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Things are different this time around as Hillary Clinton makes another bid for the presidency, with the former secretary of state focusing on fighting for "everyday Americans," a senior advisor for the Ready for Hillary political action committee said Monday.
However, that apparently doesn't include many people from the New York or Washington, D.C., area.
During an interview on CNBC's "Closing Bell," Tracy Sefl said "it's probably not you," when asked by a Wall Street strategist for the definition of an everyday American.
"It's probably not a lot of people in sort of the D.C.-New York world. I hope that it's people like in my home state of Iowa. People who don't follow this minute by minute but have really serious concerns about their bank accounts, their jobs, their kids."
When questioned whether that meant Clinton didn't care about voters in the Northeast, Sefl responded, "That's not what I said. … I think everyday Americans are a big coalition."
Read MoreClinton takes lead in key area
The former secretary of state, U.S. senator and first lady formally announced her candidacy on Sunday. On the Republican side, Sen. Ted Cruz, Sen. Rand Paul as well as Sen. Marco Rubio of Florida have also thrown their hats into the ring for the 2016 election.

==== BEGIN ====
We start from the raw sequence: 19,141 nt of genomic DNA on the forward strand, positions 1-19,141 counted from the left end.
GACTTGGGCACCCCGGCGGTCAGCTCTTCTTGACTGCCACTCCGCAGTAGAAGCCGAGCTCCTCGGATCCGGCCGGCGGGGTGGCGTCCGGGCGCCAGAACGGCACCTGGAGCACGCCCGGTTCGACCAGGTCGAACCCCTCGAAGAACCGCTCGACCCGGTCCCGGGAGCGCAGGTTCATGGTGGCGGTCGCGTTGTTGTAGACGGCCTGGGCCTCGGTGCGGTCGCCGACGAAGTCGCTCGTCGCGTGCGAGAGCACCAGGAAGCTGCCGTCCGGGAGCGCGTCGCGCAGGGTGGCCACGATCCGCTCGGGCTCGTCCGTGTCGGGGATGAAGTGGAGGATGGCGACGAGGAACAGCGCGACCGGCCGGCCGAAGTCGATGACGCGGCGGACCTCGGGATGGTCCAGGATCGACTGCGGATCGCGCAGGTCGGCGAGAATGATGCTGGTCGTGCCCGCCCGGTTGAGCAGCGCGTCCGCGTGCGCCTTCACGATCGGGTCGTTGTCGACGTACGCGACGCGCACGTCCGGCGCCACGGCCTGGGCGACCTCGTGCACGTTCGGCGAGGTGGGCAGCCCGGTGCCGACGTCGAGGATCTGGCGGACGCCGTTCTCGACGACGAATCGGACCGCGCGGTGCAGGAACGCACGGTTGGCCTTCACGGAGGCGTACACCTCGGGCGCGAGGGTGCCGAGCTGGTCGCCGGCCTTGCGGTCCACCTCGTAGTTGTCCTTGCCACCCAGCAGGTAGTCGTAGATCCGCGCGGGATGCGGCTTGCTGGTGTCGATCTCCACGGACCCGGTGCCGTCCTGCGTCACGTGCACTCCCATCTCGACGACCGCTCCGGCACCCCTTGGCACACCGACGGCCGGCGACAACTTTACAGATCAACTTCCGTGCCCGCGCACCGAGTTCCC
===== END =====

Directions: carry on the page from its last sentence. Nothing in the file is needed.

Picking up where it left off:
This is Clinton's second attempt to win the White House, losing the 2008 Democratic nomination to future President Barack Obama. However, Sefl said, "a lot is different since last time."
"The world has changed in dramatic ways, and it seems that she's really grown as a candidate and as a leader. Her experience as secretary of state is certainly bolstering all that she brings to the table," she said.
Some, however, believe Clinton's tenure as secretary of state is more of a liability. Critics, including Paul, have questioned her ability to serve as commander in chief because of her role in the deaths of four Americans in Benghazi, Libya.
Read MoreCantor: Hillary 'class warfare' hint
As for those who may not want another Bush or Clinton in the White House, Sefl said Clinton's last name is not what matters.
"It's about those families that she's going to be meeting with and talking to and hearing what their concerns are. I think that transcends any sort of surname," she said.